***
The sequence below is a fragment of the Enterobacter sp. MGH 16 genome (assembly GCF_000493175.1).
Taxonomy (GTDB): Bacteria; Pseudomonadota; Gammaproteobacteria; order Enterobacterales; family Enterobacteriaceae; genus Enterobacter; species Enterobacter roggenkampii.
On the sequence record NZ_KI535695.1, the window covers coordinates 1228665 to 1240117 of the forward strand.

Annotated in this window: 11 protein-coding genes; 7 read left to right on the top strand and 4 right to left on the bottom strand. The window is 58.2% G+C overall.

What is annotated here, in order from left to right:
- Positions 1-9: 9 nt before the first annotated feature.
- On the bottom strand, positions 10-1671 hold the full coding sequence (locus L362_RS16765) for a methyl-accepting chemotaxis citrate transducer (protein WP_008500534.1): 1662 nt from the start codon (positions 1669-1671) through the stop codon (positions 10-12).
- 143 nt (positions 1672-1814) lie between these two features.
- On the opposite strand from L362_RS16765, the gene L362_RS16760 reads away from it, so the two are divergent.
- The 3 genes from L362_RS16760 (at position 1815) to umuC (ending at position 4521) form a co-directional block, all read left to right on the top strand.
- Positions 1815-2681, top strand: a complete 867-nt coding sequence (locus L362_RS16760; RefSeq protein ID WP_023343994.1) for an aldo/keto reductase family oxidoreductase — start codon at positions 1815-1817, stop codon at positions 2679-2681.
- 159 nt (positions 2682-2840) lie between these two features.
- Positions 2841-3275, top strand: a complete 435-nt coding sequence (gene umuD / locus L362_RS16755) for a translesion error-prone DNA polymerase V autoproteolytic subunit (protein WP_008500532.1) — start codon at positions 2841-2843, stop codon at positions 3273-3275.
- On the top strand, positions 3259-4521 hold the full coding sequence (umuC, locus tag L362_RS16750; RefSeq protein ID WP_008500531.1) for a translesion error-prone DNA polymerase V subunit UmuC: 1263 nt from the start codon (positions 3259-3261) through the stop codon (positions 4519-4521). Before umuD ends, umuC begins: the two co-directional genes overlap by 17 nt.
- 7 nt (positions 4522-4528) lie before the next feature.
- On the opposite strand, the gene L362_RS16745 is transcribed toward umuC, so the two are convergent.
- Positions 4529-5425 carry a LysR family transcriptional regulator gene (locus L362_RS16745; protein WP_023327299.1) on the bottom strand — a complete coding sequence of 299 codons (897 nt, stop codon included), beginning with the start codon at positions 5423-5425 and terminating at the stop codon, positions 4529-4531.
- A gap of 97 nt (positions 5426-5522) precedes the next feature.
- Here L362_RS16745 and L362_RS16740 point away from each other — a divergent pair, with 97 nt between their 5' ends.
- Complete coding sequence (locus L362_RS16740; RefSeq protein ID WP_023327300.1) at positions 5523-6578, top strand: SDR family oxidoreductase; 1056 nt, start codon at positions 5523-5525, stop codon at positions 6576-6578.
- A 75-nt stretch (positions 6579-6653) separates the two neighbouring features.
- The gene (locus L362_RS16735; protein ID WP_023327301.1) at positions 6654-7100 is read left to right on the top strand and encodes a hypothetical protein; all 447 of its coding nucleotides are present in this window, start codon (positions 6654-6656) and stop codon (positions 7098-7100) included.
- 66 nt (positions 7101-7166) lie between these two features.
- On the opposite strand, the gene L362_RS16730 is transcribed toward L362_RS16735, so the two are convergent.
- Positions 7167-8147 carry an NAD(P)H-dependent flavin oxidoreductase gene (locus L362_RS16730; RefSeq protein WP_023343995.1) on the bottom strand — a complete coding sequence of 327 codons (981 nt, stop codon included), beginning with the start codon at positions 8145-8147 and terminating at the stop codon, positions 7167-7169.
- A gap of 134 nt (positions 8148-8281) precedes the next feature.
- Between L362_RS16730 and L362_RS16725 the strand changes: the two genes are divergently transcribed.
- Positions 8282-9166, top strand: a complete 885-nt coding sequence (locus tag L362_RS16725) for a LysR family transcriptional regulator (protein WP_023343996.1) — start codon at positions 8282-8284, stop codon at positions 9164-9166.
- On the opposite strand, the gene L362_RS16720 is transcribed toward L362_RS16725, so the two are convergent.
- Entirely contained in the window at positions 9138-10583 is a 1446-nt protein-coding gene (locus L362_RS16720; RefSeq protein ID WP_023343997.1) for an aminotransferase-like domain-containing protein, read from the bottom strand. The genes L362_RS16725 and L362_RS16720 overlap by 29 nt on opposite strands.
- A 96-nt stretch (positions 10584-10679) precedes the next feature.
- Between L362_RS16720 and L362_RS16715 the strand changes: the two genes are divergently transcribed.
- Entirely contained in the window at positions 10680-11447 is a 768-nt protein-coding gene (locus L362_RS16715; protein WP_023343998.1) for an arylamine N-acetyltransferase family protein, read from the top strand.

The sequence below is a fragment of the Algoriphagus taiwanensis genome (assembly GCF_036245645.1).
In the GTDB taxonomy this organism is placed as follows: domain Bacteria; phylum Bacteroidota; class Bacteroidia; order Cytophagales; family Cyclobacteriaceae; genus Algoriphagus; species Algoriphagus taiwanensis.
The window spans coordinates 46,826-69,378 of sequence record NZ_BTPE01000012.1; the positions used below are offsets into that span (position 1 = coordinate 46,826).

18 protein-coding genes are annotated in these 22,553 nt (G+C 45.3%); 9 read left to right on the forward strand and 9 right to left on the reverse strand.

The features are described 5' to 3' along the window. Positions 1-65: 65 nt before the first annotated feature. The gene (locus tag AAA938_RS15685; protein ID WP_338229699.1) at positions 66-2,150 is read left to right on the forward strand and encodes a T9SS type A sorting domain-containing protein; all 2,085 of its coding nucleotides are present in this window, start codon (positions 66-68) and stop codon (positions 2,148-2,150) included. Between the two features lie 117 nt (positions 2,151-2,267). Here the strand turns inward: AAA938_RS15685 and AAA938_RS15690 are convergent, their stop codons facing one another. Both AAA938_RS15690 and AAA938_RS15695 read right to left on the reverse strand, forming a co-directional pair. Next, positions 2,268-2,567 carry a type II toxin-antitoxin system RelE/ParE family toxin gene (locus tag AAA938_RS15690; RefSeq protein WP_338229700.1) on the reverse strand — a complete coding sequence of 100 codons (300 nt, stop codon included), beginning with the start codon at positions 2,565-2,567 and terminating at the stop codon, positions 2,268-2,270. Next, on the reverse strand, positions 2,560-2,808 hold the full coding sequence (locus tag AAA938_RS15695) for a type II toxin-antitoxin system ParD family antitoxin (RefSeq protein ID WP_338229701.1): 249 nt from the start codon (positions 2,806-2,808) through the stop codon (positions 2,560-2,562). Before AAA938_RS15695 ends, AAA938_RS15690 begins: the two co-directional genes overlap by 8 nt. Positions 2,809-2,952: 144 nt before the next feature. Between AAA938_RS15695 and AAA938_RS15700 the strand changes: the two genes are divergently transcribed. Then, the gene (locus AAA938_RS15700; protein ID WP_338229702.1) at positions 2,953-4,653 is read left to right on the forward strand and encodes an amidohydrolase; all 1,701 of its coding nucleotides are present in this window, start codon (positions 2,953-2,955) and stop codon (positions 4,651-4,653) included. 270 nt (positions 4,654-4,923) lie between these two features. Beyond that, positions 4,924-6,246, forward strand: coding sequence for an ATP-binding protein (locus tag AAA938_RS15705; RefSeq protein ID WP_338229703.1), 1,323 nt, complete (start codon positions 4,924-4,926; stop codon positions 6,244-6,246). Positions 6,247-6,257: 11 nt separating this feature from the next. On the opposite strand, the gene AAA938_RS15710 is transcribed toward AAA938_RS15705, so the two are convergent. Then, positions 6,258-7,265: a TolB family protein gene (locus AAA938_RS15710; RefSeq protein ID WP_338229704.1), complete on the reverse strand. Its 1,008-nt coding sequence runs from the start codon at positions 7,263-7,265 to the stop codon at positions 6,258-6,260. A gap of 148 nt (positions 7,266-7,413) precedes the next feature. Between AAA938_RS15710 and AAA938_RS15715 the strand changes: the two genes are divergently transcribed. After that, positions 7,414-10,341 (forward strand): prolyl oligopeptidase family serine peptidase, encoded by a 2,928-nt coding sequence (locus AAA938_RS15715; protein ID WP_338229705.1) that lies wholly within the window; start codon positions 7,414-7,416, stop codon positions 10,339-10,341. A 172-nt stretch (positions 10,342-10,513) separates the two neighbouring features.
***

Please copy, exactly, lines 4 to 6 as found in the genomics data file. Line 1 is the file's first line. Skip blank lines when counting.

Annotated in this window: 11 protein-coding genes; 7 read left to right on the top strand and 4 right to left on the bottom strand. The window is 58.2% G+C overall.

What is annotated here, in order from left to right:
- Positions 1-9: 9 nt before the first annotated feature.